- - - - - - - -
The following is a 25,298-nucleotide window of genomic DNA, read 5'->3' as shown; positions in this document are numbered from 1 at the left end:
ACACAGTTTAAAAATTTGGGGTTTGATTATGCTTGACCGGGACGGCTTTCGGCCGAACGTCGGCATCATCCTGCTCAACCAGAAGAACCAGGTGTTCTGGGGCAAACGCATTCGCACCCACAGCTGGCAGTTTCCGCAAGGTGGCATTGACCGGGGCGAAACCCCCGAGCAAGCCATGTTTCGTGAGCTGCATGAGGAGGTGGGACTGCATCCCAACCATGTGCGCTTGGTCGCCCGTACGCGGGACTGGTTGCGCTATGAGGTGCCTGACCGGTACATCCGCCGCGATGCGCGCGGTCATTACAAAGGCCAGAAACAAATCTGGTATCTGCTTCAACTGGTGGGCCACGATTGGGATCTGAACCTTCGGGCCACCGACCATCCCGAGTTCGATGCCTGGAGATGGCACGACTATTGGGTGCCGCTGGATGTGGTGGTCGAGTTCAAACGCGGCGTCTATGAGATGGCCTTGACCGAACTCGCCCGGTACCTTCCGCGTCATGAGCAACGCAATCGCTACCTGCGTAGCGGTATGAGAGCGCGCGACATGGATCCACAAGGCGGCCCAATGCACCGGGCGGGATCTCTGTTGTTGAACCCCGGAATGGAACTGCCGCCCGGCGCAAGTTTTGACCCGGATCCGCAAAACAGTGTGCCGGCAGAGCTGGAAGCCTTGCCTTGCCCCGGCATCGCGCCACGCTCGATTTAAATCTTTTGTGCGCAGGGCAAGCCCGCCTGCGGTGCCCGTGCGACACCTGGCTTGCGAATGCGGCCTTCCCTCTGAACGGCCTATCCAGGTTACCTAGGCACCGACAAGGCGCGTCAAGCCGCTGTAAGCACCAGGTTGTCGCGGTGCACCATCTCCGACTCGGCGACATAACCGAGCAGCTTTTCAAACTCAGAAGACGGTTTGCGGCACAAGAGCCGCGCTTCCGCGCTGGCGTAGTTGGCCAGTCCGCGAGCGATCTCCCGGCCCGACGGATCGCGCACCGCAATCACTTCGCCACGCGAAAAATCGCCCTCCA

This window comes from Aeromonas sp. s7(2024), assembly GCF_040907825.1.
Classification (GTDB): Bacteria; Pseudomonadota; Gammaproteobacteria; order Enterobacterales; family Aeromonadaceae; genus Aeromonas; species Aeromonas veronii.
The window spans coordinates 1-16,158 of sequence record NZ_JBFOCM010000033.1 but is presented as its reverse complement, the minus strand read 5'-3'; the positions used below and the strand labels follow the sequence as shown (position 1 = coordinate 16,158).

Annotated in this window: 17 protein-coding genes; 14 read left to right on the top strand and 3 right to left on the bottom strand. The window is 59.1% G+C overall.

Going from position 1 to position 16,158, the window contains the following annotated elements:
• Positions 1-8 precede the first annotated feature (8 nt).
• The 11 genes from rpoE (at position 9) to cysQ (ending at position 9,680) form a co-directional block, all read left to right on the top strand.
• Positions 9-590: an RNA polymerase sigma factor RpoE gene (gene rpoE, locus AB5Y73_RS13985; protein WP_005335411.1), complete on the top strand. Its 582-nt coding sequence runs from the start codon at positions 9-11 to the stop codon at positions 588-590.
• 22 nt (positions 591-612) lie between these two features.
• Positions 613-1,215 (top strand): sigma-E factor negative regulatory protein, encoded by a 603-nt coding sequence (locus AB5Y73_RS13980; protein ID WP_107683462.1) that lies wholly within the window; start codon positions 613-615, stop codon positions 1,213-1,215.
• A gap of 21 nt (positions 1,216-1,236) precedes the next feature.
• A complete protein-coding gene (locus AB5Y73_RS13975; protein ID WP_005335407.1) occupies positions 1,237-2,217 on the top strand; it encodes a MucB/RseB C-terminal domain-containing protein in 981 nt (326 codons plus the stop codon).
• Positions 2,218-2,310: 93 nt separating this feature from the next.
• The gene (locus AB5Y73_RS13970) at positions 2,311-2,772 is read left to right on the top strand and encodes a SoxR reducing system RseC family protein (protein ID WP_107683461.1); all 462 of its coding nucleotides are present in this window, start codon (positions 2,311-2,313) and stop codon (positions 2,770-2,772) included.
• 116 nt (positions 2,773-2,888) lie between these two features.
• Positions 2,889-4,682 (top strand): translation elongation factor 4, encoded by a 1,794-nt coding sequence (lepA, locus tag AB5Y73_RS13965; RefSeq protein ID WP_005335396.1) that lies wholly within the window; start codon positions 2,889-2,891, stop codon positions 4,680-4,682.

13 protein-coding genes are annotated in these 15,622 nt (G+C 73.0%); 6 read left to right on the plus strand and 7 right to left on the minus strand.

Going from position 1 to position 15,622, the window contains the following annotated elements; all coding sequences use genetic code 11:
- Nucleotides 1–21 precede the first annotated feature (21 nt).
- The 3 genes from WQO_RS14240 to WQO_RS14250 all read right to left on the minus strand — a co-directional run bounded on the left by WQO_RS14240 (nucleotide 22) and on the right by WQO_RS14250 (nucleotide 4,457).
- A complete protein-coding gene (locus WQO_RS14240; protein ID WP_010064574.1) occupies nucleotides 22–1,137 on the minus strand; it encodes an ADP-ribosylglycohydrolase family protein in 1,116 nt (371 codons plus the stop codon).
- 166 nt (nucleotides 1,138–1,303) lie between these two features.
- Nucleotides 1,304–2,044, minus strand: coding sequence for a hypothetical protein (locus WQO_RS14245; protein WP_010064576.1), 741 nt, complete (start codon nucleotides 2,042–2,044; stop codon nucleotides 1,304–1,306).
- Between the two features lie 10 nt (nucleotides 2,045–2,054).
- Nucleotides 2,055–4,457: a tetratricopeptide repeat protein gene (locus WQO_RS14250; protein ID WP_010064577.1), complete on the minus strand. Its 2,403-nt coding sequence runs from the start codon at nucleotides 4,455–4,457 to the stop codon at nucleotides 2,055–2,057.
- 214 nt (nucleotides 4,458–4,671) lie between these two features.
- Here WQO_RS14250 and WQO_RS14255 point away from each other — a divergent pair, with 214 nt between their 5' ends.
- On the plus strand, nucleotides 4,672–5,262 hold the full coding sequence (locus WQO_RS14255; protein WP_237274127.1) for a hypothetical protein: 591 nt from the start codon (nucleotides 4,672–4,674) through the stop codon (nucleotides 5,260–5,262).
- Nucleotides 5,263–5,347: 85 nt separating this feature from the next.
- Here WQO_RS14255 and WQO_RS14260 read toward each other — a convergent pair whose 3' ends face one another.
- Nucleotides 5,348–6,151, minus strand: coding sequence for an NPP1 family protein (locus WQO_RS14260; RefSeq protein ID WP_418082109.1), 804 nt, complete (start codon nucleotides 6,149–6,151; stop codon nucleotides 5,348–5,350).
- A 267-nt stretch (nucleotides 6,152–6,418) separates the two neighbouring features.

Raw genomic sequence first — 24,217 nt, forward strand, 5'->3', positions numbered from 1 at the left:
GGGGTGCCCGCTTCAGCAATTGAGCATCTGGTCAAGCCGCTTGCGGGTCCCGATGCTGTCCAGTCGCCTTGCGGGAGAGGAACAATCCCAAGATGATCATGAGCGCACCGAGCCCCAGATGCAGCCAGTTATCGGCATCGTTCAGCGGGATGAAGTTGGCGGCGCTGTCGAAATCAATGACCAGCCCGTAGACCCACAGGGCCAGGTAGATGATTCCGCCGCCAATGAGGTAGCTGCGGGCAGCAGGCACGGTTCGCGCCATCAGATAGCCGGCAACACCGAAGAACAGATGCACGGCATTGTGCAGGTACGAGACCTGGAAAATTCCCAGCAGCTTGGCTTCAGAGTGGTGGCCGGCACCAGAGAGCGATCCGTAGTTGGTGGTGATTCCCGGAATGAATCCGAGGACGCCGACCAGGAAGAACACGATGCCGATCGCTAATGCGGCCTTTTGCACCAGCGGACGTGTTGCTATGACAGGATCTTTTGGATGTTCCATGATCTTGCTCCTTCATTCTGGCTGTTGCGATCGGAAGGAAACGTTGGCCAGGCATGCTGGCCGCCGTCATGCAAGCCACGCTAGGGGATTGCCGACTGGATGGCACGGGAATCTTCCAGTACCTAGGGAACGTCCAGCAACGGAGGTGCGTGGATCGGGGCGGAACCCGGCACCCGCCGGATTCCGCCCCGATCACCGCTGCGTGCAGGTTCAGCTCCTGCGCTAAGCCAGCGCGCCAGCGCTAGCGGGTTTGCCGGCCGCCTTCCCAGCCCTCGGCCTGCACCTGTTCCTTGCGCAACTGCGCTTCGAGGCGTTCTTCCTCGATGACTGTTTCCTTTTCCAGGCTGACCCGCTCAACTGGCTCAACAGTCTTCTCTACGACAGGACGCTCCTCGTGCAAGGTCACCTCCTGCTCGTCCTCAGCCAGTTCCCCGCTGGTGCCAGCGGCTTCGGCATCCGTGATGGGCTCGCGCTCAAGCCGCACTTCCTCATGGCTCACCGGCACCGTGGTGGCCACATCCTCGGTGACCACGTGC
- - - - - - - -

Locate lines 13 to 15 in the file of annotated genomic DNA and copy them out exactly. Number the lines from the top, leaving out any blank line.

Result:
• A gap of 21 nt (positions 1,216-1,236) precedes the next feature.
• A complete protein-coding gene (locus AB5Y73_RS13975; protein ID WP_005335407.1) occupies positions 1,237-2,217 on the top strand; it encodes a MucB/RseB C-terminal domain-containing protein in 981 nt (326 codons plus the stop codon).
• Positions 2,218-2,310: 93 nt separating this feature from the next.